Indie pop superstars Foster the People, who were thrust into the spotlight with their 2010 release of the hit song “Pumped Up Kicks,” performed a sold out show at ASU’s InfernoFest at Wells Fargo Arena on Thursday night.
InfernoFest is an annual, free concert for students hosted by the ASU Programming and Activities Board in collaboration with ASU student government.
ASU alumnus and three-time InfernoFest performer DJ Munition opened the show with a high-energy set that was riddled with nostalgic songs such as Paramore’s “Misery Business,” Blink-182’s “All the Small Things” and the Killers’ “Mr. Brightside.”
The setup time between DJ Munition and Foster the People left students anxiously awaiting the headlining performance of the night, and a “Foster” chant broke out minutes before the Southern California indie band took to the stage.
The band's front man Mark Foster took time before one of the last songs of the night to give out the phone number of Arizona Senator Jeff Flake and urge students to call and tell him to vote "no" on the confirmation of Supreme Court nominee Brett Kavanaugh.
Earlier that day, Kavanaugh and the first of four women to accuse him of sexual misconduct, Christine Blasey Ford, testified before the Senate Judiciary Committee and at the time Flake was reportedly undecided on how he would vote.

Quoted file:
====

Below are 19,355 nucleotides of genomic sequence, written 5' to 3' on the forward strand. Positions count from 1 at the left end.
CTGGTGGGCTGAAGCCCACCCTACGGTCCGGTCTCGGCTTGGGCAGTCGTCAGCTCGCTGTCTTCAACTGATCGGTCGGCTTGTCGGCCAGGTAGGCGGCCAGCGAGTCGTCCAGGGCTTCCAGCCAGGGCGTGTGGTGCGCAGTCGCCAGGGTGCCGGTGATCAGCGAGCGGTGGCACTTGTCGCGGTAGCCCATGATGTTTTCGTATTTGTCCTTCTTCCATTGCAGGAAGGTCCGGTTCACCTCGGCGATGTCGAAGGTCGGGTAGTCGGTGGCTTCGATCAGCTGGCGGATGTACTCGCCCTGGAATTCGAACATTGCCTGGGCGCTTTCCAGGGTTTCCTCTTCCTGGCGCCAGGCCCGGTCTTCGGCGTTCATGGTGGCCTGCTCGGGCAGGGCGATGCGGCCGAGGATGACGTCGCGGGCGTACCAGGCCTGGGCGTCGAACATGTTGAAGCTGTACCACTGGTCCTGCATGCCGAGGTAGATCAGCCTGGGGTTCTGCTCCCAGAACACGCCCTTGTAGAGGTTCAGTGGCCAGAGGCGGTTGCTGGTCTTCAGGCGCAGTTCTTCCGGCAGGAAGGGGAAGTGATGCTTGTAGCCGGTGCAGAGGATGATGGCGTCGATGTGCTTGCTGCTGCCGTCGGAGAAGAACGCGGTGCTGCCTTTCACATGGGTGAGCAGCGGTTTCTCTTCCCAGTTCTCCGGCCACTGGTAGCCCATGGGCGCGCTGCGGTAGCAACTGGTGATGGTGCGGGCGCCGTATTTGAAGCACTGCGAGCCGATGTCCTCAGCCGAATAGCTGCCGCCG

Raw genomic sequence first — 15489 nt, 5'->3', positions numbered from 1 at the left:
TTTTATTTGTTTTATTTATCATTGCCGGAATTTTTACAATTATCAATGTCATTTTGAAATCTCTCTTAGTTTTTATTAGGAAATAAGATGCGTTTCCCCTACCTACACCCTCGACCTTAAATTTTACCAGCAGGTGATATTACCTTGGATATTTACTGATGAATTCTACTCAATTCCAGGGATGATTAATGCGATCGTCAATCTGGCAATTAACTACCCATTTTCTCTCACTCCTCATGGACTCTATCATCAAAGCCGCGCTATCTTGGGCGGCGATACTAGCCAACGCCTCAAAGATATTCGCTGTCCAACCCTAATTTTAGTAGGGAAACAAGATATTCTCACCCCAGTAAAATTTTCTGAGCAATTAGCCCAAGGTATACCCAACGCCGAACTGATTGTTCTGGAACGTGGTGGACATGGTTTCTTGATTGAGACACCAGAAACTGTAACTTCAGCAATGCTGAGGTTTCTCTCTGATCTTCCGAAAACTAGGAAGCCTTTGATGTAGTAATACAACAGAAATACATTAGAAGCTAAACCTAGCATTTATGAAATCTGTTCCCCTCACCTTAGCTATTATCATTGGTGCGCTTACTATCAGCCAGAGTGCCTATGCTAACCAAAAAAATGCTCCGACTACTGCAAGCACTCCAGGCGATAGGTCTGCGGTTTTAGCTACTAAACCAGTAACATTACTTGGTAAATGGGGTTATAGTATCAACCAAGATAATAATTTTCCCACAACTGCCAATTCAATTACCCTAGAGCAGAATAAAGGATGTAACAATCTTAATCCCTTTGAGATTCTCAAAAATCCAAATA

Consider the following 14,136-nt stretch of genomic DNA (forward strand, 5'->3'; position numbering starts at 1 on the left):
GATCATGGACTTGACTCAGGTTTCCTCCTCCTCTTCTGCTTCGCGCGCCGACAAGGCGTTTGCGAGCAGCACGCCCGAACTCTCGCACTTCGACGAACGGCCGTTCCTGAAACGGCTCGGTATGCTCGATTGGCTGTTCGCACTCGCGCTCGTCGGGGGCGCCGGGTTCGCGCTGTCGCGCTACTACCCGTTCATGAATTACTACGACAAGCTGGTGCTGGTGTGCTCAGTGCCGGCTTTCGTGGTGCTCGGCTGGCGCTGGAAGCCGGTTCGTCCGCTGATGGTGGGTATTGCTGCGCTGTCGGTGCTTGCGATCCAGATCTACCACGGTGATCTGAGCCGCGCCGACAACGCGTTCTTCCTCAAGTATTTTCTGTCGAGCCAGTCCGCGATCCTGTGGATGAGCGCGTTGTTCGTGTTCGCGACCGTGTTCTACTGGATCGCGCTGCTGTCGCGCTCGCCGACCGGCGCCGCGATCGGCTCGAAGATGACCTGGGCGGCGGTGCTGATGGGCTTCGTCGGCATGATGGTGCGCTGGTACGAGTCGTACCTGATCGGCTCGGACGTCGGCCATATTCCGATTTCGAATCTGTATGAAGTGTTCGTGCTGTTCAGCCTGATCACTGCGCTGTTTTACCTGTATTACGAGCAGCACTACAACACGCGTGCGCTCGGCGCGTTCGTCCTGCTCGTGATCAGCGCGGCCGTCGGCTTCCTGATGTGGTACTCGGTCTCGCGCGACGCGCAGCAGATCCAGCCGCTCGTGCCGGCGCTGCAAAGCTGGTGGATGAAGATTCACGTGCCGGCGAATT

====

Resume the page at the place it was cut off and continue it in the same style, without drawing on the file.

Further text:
“The power of your voices together will change the world,” Foster reminded students.
This wasn’t Foster’s first speech of the night; he also talked to students about taking chances and overcoming fear in order to do what they want to do. He told students that making “that simple choice of being afraid but doing it anyway is what changed our lives.”
Aly Perkins, a senior studying public service and public policy and the president of ASU's Undergraduate Student Government Downtown, helped organize the show and said it turned out to be a success.
"It seemed like there was a good energy in the stadium," she said. "Even if students didn't know all the lyrics, it was still very much an upbeat, dancing environment where it was easy to groove along to the band."
Ellena Whitfield, a sophomore studying journalism, was very impressed with the show. “They had a really great performance,” she said, “They played a wide range of new and old songs, and I think there was something for everyone in the performance.”
Whitfield also mentioned that she loved the stage design, which included a big neon sign reading “Sacred Hearts Club,” with multicolored strobes and dreamy spotlights penetrating a cloud of smoke.
Recreational Therapy freshman Liesel Stoxen said the most memorable moment of the night was the performance of “Pumped Up Kicks,” which drew a roaring approval from the crowd as soon as the first synthesized chord was struck. “That’s definitely my favorite song,” she said. Stoxen said she wasn’t particularly fond of DJ Munition’s set, however.
Emily Keenan, a sports journalism junior, said she is a big fan of the band and loves watching them play. “I’ve seen them four times and it just gets better every time,” she said, clutching a drumstick she caught after the show. “Let’s be real, this band is my life.”